Under the new system, local authorities which have a case rate of more than 150 cases per 100,000 are likely to end up in level four – when only essential shops can open and hospitality must close. The previous threshold for level four was 300 cases per 100,000. Cases will also need to drop to below 50 per 100,000 in a local authority before it will be considered for level two, much lower than the previous rate of 150 per 100,000. That is the level where non-essential journeys outside the authority boundary are allowed and pubs can serve alcohol.
This sounds worryingly like a Zero Covid approach.
Justifying its strategy, the Scottish Government says it is “drawing on World Health Organisation (WHO) advice” from the November 2020 interim guidance document “Considerations for implementing and adjusting public health and social measures in the context of COVID-19“.
Indeed it is. A hitherto under-appreciated document, this interim guidance (which, notably, predates the authorisation of vaccines) is a Zero Covid charter which envisages restrictions continuing until such time as there is “No known transmission of SARS-CoV-2 in the preceding 28 days”. Even then it says “robust surveillance” (i.e., test and trace) should continue (forever, apparently) and suggests individuals continue “voluntary physical distancing”. Here are its lowest three “Situational Levels”.
The Scottish Government summarises the WHO’s criteria for easing restrictions as follows:
- Evidence shows that COVID-19 transmission is controlled.
- Sufficient public health and health system capacities are in place to identify, isolate, test and treat all cases, and to trace and quarantine contacts.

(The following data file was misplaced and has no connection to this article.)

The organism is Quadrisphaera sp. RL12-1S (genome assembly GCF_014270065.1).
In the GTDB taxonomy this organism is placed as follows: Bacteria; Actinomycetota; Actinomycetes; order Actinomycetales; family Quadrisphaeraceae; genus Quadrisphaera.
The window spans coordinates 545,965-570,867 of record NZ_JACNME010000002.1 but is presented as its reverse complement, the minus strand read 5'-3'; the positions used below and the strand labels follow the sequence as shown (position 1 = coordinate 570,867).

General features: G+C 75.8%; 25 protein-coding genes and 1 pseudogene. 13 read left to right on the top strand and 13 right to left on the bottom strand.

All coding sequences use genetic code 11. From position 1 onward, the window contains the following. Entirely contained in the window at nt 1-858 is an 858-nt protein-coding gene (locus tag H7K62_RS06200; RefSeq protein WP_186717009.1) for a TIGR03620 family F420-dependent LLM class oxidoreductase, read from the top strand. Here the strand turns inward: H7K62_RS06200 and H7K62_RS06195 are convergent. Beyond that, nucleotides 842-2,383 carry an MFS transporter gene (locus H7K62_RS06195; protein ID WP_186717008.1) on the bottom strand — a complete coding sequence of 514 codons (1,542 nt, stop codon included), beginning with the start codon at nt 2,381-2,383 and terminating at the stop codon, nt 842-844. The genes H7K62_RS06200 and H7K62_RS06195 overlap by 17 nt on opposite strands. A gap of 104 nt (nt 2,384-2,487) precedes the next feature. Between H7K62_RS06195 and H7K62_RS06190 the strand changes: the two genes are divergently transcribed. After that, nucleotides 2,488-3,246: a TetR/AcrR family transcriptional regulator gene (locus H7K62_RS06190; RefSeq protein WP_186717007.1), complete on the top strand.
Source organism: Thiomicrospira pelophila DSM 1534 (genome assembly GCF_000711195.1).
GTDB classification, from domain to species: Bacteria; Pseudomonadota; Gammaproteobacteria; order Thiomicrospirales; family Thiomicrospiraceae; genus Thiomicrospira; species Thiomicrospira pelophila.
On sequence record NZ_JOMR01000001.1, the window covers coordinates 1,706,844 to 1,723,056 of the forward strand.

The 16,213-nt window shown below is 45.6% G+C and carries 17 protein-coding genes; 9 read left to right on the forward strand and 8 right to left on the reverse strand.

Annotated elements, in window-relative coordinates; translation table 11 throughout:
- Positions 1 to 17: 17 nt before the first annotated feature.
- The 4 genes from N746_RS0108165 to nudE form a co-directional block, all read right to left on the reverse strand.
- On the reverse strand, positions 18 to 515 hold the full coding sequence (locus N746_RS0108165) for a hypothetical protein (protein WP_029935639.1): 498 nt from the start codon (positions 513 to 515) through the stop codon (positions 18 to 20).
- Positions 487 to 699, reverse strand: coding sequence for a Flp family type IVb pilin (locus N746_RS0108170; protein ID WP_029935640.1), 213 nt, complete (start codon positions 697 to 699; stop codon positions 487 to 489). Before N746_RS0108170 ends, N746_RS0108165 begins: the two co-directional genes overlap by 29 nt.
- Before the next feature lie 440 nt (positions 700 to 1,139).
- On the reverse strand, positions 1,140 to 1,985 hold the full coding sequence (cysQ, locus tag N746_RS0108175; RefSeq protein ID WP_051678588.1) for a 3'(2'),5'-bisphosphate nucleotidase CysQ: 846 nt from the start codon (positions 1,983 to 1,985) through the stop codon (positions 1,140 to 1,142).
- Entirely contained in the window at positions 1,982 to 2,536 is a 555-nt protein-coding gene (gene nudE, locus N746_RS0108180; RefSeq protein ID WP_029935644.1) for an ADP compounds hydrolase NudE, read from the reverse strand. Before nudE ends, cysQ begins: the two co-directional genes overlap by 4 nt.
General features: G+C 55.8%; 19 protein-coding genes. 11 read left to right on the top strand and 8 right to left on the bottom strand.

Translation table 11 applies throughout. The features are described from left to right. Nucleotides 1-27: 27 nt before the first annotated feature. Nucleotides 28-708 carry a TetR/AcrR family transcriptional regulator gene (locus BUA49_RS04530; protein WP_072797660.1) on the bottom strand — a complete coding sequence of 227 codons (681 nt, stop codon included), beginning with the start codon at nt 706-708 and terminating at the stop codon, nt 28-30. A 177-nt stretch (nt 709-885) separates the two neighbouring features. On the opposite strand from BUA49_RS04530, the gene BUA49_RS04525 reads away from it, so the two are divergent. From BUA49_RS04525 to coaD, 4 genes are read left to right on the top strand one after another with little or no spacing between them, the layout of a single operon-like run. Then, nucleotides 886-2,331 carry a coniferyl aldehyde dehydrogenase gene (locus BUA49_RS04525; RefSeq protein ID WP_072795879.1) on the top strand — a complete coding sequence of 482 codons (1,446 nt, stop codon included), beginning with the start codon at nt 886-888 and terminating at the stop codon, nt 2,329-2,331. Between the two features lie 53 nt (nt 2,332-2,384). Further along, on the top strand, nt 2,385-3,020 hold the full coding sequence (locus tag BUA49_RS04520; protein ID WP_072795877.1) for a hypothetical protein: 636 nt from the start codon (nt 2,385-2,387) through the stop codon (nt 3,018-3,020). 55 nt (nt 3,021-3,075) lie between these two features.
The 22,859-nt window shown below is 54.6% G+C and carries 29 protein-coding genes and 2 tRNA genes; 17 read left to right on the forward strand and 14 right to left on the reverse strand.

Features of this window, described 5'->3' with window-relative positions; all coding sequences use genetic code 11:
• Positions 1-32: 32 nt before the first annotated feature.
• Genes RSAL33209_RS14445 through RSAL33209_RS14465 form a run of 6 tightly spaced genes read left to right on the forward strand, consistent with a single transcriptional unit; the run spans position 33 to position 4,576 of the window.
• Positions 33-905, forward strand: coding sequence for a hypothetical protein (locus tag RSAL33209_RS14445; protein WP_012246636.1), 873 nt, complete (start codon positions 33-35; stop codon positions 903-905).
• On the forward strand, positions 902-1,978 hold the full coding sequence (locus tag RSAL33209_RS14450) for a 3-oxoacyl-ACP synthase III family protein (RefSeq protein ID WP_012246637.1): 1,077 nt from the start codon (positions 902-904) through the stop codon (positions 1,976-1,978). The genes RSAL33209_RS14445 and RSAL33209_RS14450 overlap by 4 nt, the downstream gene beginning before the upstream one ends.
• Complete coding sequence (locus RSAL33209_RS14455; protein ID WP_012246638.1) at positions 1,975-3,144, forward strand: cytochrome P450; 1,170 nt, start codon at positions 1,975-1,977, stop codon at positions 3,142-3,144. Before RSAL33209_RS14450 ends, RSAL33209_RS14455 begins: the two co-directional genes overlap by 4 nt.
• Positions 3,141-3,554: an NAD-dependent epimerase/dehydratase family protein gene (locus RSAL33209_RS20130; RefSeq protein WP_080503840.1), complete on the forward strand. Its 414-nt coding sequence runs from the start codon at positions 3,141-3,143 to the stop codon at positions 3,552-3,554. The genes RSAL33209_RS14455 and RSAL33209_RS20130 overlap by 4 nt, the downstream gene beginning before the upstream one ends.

- Outbreak risks are minimised in high vulnerability settings, such as long-term care facilities (i.e., nursing homes, rehabilitative and mental health centres) and congregate settings.
- Preventive measures are established in workplaces, with physical distancing, handwashing facilities and respiratory etiquette in place, and potentially thermal monitoring.
- Manage the risk of exporting and importing cases from communities with high-risks of transmission.
- Communities have a voice, are informed, engaged and participatory in the transition.
That’s right – the criteria for easing restrictions include physical distancing in workplaces, the minimisation of outbreak risk in gathering settings, and ongoing invasive surveillance. But hang on a minute – those are the restrictions. When the criteria for easing restrictions are themselves part of the restrictions, you know you’re well and truly ensnared in the circles of hell. Nowhere does the strategic framework specify the criteria for ending all restrictions and surveillance.
The final phase of the framework is: “COVID no longer a significant threat to public health. Maximum vaccine roll out” and “COVID-19 ceases to be a serious threat to public health”. But even then it says: “Some ongoing public health measures likely to remain in place.”
No endpoint is envisaged by the strategic framework or the WHO’s interim guidance when all restrictions will cease and the normality of 2019 will resume.